We Made the Mistake of Underestimating Duke Dumont, and Our Feet Paid the Price

Don't sleep on Duke Dumont.
Don't sleep on Duke Dumont.
Photo by Jake Pierce / Poplife

I wasn’t sure I even wanted to go. I’ve seen Duke Dumont DJ a few times, and every time it was good, but hearing about his new live set triggered something in my brain. It’s like I started to consider him a “live artist,” in the vein of Disclosure or Flume, and that was a fatal mistake.

I’d caught a bit of his full-band performance at EDC Vegas this summer, and it was incredible. His music translates perfectly into live composition, so much so, you’d think he wrote it that way in the first place. I was so looking forward to the Blasé Boys Club live tour, so when I heard the live element was scrapped and therefore his performance at Heart would be another DJ set, something inside me was like, “Oh, well. Hmm.”

Going to see a live artist DJ is kind of lame. I’d much rather see Disclosure live, because that’s what those dudes do. When you tell me Neon Indian is playing, then put (DJ set) next to his name, I’m immediately disappointed. Sure, it’s going to be good, but I can get “good” from one in five assholes walking down the street. Everyone’s a so-called DJ these days. Give my dad a turntable for a year and he’s going to give me a “good” set at my next birthday party.

So I get to Heart, and I’m stoked to see there’s a big line, because even if it’s not gonna be a show-stopping live set, dude deserves his crowd. Inside, it feels a lot like Club Space only smaller. It gives the same kind of vibe, couples dancing on risers and dark corners with one or two finger-glovers running brain trains on a couch. The clientele is a bit different, slightly more hip in their dress, but I’d say Dumont now sits just one inch underground of the mainstream, and there were all types there to enjoy his U.K. sound.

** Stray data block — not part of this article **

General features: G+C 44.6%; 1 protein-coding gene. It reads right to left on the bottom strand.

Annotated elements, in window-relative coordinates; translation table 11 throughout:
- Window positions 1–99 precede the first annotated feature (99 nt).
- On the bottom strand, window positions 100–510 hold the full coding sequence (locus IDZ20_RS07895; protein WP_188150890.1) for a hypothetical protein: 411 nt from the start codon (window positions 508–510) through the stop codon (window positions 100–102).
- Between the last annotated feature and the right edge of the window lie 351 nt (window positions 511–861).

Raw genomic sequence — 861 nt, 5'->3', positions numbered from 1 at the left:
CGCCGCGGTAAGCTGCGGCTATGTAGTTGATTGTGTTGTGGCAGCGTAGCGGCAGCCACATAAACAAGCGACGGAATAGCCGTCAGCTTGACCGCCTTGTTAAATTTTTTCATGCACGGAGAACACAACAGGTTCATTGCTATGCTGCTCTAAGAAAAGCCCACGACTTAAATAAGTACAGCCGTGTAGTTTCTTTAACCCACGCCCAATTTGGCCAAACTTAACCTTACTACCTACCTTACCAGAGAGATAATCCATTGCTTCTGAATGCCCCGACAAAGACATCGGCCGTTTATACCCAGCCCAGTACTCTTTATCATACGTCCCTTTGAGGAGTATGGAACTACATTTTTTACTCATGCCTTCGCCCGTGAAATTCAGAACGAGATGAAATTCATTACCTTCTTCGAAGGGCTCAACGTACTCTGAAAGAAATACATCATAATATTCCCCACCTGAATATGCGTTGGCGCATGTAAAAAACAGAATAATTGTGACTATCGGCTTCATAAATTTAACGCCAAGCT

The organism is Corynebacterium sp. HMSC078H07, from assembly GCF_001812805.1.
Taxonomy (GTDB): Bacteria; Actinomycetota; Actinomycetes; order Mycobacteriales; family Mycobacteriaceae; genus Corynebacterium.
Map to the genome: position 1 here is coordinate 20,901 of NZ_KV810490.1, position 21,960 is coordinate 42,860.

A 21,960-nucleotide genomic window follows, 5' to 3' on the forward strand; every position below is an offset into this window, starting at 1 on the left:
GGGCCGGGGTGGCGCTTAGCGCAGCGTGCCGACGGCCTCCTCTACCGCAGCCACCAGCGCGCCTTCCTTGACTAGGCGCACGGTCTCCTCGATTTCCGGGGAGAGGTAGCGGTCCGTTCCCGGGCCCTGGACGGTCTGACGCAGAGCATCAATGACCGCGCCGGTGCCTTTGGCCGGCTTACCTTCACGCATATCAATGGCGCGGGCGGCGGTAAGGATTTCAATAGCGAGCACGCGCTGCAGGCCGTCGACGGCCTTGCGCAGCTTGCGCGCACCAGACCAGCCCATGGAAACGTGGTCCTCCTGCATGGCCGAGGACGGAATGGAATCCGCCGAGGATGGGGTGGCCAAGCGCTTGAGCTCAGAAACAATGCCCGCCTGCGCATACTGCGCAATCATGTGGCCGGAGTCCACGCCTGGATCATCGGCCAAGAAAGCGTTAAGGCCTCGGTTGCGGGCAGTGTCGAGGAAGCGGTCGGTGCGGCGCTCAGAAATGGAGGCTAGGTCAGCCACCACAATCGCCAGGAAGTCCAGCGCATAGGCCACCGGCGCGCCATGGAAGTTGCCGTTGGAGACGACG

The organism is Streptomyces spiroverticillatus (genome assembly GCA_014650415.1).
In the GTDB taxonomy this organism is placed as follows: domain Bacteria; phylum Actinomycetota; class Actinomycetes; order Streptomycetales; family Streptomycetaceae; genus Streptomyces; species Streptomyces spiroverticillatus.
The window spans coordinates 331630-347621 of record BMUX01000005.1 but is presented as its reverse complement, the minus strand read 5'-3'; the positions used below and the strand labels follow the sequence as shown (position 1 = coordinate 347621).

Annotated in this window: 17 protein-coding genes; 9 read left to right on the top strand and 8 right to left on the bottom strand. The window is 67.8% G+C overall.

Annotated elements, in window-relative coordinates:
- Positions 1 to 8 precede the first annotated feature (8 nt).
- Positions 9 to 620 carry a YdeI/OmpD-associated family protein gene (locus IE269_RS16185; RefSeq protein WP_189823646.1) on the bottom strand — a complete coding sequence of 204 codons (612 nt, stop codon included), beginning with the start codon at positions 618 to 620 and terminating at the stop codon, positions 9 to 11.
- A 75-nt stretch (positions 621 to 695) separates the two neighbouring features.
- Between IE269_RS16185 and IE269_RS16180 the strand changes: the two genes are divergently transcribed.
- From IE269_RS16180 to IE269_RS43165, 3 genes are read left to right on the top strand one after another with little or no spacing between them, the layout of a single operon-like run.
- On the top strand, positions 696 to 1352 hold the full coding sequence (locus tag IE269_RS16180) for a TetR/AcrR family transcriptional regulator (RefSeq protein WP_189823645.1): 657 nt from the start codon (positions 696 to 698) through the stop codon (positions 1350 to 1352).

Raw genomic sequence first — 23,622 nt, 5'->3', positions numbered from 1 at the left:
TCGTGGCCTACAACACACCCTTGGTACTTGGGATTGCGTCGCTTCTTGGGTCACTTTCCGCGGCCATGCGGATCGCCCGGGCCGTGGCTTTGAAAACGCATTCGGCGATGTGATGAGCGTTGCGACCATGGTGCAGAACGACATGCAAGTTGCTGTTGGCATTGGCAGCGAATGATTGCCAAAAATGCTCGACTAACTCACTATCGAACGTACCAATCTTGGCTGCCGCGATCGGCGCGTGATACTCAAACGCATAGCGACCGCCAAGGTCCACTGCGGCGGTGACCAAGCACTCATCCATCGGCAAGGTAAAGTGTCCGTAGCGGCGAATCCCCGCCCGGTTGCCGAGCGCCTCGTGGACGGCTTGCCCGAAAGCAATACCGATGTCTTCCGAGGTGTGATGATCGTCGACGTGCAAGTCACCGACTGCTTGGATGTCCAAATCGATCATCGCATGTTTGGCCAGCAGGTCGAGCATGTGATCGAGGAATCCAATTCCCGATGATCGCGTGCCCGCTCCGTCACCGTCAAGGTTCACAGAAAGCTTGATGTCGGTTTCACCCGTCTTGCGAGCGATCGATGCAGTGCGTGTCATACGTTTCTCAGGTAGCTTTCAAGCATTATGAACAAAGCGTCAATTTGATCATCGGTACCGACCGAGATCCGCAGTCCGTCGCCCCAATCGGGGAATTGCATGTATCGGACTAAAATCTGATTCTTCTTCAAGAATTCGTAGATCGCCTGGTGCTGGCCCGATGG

Dumont delivered the set Heart deserved.
Dumont delivered the set Heart deserved.
Photo by Jake Pierce / Poplife

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I didn’t realize what a heartthrob he’s become. As soon as his one-dangling-earring-wearing ass hit the booth, all the girls screamed in delight, but my heart didn’t start beating with love until he took over the decks. Something like 15 or 20 minutes in, it hit me like a bullet train. I had been so wrong. Yes, Duke Dumont is a fabulous live artist, and yes, he can arrange a house track into something much grander, but he is first and foremost an incredibly talented DJ, and let no jaded hipster ever make the mistake of thinking otherwise.

He doesn’t simply transition, as so many live artists learn to do. Dumont actually mixes his tracks, building each one on top of the other until he reaches perfection. He’s also the build/drop master, teasing the bass out of a beat until every ounce of your body is tension, only to come bubbling up out of your hands as they rush toward the sky when it returns.

Though his fans may scream loudest for “Need U” or “I Got U,” his track selection outside his own catalog is equally impressive. There was this one track, I couldn’t explain to you how it goes, but I’m not ashamed to admit I tried to Shazam it three times. That’s what a DJ set should be: the excitement of discovering a new song, the chance to hear old familiar tunes in a new light, in a sense, a few refreshing hours of captivation and surprise.

When the last echoes of his latest single, “Ocean Drive,” faded into memory and the red and blue disco lights dissolved into standard yellow, I was tired and hungry, but I was far from disappointed. One day, I’m sure I’ll get my fully live Dumont fix, but until that time comes, I’ll be sure to check in every time the Duke drops a DJ set in my town.

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